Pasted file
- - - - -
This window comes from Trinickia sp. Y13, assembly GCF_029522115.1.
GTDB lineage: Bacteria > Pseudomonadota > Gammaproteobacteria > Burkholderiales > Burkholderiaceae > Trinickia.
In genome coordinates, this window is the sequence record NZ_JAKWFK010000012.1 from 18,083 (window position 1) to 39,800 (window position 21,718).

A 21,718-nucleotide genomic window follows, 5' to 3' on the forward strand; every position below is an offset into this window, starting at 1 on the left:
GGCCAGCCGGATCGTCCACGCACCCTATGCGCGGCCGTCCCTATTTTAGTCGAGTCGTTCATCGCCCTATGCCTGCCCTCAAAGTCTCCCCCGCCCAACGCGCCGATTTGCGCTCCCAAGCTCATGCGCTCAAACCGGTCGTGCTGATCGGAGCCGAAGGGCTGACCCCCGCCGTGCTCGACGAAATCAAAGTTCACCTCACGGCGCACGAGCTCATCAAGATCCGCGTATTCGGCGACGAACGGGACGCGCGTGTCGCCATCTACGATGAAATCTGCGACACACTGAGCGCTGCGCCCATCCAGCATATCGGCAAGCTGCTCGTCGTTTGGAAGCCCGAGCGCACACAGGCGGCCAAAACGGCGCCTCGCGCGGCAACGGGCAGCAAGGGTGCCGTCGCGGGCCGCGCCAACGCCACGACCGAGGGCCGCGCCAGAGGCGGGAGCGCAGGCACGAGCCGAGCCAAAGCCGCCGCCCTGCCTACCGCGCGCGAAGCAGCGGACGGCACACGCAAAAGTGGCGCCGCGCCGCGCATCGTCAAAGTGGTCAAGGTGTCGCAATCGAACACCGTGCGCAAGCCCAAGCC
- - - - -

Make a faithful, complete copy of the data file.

This window comes from Trinickia sp. Y13, assembly GCF_029522115.1.
GTDB lineage: Bacteria > Pseudomonadota > Gammaproteobacteria > Burkholderiales > Burkholderiaceae > Trinickia.
In genome coordinates, this window is the sequence record NZ_JAKWFK010000012.1 from 18,083 (window position 1) to 39,800 (window position 21,718).

A 21,718-nucleotide genomic window follows, 5' to 3' on the forward strand; every position below is an offset into this window, starting at 1 on the left:
GGCCAGCCGGATCGTCCACGCACCCTATGCGCGGCCGTCCCTATTTTAGTCGAGTCGTTCATCGCCCTATGCCTGCCCTCAAAGTCTCCCCCGCCCAACGCGCCGATTTGCGCTCCCAAGCTCATGCGCTCAAACCGGTCGTGCTGATCGGAGCCGAAGGGCTGACCCCCGCCGTGCTCGACGAAATCAAAGTTCACCTCACGGCGCACGAGCTCATCAAGATCCGCGTATTCGGCGACGAACGGGACGCGCGTGTCGCCATCTACGATGAAATCTGCGACACACTGAGCGCTGCGCCCATCCAGCATATCGGCAAGCTGCTCGTCGTTTGGAAGCCCGAGCGCACACAGGCGGCCAAAACGGCGCCTCGCGCGGCAACGGGCAGCAAGGGTGCCGTCGCGGGCCGCGCCAACGCCACGACCGAGGGCCGCGCCAGAGGCGGGAGCGCAGGCACGAGCCGAGCCAAAGCCGCCGCCCTGCCTACCGCGCGCGAAGCAGCGGACGGCACACGCAAAAGTGGCGCCGCGCCGCGCATCGTCAAAGTGGTCAAGGTGTCGCAATCGAACACCGTGCGCAAGCCCAAGCC